J" SUMMARY OF THE INVENTION In the present invention an electrically heated ceramic cookware unit is formed wherein a heating unit is bonded to the cooking plate, the heating unit containing a layer or coating of high temperature dielectric material bonded to the outer surface of the ceramic cookware unit and a printed circuit type foil heater circuit bonded to the layer of dielectric material. For those ceramic units such as the Corningware utensils which normally have a glazed outer surface, the glaze is removed in the area of the cooking plate at which the layers of dielectric and printed circuit are bonded. The coefficient of expansion of the circuit foil is closely matched to the coefficient of expansion of the material from which the cookware unit is formed. The layer of dielectric material may either be a coating applied directly to the cookware unit, or it may be a separate thin layer of relatively flexible material adhesively bonded to the ceramic cookware unit. The printed circuit heating element is adhesively bonded to the dielectric layer with the resistive foil adjacent to the dielectric material. The adhesive material is a thermosetting adhesive which retains some flexibility after curing. Since the adhesive and the dielectric are adhesive, matching of their coefficients of expansion to the foil and cookware unit is not critical.

The assembled unit is subjected to a curing cycle at a pressure range of from psi to 100 psi at a temperature ranging from 250F to 350F for a time ranging from 60 minutes to minutes. After the curing cycle has been completed, the unit is post cured for a minimum of two hours at a temperature at least equal to the normal end use anticipated operating temperature which is on the order of 450F.

The apparatus and method of the present invention can also be applied to cooking utensils of metallic construction whereby the standard rod or coil heating unit can be replaced with a printed circuit foil heating element. To bond the foil heating element to a metal cooking utensil, the bottom'of the metal cooking utensil is first spray coated with a layer of porcelain or other ceramic material to provide a mat finish. A layer of dielectric material and the printed circuit heating element'arethen bonded to the unit in the same manner and construction as described'above with respectto the ceramic cooking utensils.

Accordingly, one object of the present invention is to provide a novel and improved cooking unit and method of formation thereof.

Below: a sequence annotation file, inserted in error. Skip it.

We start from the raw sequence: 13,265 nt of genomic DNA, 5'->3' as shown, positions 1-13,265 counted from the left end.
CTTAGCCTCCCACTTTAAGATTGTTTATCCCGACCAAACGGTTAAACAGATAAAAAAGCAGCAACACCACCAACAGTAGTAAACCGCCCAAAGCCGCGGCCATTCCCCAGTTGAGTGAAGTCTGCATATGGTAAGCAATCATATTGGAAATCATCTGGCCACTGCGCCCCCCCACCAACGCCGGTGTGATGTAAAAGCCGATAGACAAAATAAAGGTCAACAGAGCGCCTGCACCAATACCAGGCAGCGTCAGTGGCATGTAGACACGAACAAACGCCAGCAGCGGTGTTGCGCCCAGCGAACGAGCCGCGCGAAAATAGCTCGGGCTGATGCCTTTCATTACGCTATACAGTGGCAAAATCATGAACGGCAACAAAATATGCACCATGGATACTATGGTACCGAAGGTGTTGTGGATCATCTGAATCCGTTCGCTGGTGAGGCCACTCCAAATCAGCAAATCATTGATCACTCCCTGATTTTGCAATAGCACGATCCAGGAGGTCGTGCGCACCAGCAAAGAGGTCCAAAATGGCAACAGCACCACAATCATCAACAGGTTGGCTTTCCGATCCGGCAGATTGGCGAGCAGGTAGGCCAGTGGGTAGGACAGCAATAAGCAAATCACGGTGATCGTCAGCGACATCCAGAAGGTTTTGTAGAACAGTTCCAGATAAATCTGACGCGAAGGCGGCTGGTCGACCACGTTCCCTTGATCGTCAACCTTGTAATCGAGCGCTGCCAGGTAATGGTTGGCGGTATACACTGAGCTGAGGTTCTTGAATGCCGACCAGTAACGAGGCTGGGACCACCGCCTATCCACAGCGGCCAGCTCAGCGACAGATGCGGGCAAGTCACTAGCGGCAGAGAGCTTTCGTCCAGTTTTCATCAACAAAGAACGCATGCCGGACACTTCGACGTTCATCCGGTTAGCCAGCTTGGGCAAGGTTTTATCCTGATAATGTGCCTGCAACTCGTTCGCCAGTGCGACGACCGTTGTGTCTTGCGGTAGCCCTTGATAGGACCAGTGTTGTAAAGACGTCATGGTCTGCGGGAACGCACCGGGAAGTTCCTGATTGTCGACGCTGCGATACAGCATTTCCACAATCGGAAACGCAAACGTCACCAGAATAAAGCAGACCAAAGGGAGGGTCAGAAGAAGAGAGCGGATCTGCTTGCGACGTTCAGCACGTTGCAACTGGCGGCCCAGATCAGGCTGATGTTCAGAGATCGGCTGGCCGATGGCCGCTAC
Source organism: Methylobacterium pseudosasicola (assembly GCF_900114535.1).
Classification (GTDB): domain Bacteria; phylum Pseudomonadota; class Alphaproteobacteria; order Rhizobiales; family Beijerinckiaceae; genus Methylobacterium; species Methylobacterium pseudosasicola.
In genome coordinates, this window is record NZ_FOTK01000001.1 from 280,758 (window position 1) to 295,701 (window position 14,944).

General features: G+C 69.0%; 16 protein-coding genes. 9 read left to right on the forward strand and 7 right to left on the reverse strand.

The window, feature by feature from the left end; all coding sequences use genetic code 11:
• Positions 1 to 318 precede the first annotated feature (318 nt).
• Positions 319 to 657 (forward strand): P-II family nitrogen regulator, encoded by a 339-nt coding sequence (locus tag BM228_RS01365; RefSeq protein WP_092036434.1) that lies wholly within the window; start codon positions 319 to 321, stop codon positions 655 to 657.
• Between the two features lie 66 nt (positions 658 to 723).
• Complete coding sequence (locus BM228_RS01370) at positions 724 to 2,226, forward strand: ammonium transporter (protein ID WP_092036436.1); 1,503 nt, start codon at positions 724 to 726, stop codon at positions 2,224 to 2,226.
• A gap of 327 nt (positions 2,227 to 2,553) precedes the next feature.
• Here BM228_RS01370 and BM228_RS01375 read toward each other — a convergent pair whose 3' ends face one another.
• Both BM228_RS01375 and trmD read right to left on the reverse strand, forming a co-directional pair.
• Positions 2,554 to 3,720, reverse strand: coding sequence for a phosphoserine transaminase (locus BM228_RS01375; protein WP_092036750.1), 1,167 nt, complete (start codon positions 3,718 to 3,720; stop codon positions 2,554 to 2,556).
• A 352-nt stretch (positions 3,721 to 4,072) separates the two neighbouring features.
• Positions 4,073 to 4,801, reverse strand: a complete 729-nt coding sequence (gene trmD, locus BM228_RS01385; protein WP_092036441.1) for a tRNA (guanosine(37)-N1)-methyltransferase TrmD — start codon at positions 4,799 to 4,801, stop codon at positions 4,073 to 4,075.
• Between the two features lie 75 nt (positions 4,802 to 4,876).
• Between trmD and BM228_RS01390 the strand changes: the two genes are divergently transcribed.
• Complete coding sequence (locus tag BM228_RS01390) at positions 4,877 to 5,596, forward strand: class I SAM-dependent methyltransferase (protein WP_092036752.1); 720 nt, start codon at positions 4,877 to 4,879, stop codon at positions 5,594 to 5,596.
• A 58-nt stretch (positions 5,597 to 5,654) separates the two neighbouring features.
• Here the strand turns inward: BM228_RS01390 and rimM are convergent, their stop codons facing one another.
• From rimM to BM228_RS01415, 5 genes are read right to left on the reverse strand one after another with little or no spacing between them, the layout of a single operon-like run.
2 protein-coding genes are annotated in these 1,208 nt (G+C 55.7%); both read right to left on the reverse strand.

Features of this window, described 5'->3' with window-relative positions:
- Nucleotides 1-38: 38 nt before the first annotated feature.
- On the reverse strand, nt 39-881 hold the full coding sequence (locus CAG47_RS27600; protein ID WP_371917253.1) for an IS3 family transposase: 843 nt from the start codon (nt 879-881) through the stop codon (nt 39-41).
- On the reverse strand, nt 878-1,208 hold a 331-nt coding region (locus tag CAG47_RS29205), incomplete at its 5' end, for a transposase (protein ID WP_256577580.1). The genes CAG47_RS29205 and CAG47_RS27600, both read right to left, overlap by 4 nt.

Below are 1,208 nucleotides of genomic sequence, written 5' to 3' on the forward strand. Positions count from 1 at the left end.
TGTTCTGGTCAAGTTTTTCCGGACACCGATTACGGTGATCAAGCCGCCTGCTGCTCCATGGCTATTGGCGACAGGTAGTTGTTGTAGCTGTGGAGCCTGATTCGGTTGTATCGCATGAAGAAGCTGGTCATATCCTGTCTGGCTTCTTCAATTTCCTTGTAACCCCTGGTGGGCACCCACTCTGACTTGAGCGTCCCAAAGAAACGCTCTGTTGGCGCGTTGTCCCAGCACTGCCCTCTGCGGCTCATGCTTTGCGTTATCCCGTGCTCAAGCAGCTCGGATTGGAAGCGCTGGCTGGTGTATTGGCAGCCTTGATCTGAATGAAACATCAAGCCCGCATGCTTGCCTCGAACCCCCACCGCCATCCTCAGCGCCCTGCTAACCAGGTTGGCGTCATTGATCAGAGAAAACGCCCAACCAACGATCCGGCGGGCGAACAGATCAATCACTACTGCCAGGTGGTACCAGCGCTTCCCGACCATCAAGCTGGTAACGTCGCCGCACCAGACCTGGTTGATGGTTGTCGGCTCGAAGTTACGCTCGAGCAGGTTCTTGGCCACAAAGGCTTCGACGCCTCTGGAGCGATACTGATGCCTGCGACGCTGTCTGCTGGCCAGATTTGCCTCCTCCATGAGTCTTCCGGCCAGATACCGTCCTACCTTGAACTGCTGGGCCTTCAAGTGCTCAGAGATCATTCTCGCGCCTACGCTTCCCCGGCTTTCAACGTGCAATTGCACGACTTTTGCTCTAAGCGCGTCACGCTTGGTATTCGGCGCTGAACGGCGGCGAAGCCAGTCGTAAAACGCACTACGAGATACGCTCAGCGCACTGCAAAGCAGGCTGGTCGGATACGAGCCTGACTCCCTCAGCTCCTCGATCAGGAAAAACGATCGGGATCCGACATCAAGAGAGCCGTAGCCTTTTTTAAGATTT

Still another object of the present invention is to provide a novel and improved ceramic cooking unit and the method of formation thereof.

Still another object of the present invention is to provide a novel and improved ceramic cooking unit and method of formation thereof, particularly a cooking unit made of pyroceramic material.

BRIEF DESCRIPTION OF THE DRAWINGS Referring now to the drawings:

FIG. 1 is a perspective view of a cookware unit in accordance with the present invention.

FIG. 2 is a block flow diagram depicting the method of forming the cookware unit of the present invention.

FIG. 3 is a partial sectional view, taken along line 3-3 of FIG. 1, showing a detail of the construction of the cookware unit of the present invention.

FIG. 4 is a plan view illustrating a typical configuration or pattern of the heating element of the present invention.

FIG. 5 is an electrical schematic of the heating circuit of the present invention.

DESCRIPTION OF THE PREFERRED EMBODIMENT In the following description of the preferred embodiments, the invention will be described in terms of a heating circuit bonded to Pyroceram ceramic material commercially distributed in the form of Corningware cooking utensils and dishes. However, it will be understood that the invention is generally applicable to various utensils and containers made of material generally designated as ceramic, porcelain, clay, stoneware, earthenware, or specially prepared glasses or similar heat-resistant substances, all of which will be referred to generally as ceramic hereinafter. A specific application to metallic pots or pans will also be discussed. The Pyroceram ceramic material is generally known and identified by various physical properties such as the following: dielectric constant (at room temperature and 1 MHz) 5.5 6.3; loss factor (at room temperature and 1 MHz) 0.01-0.07; dielectric strength (VPM) 250300; specific gravity 2.4.- 2.6; thermal conductivity (BTU/HR/sq. ft/F/ft.) l.l 2.1; thermal coefficient of expansion (l0" in./in./C) 0.2 4. In particular, the general purpose Pyroceram ceramic material No. 9608 used in making cooking utensils has a thermal coefficient of expansion of 0.2-1.1 X l0 in./in./F (0.36-1.98 X l0 in./in./C). Reference is hereby made to U.S. Pat. No. 2,920,971 to Stookey for purposes of incorporation herein of pertinent material and data relating to Pyroceram and Corningware, that patent having been identified in published reports as covering the Pyroceram material.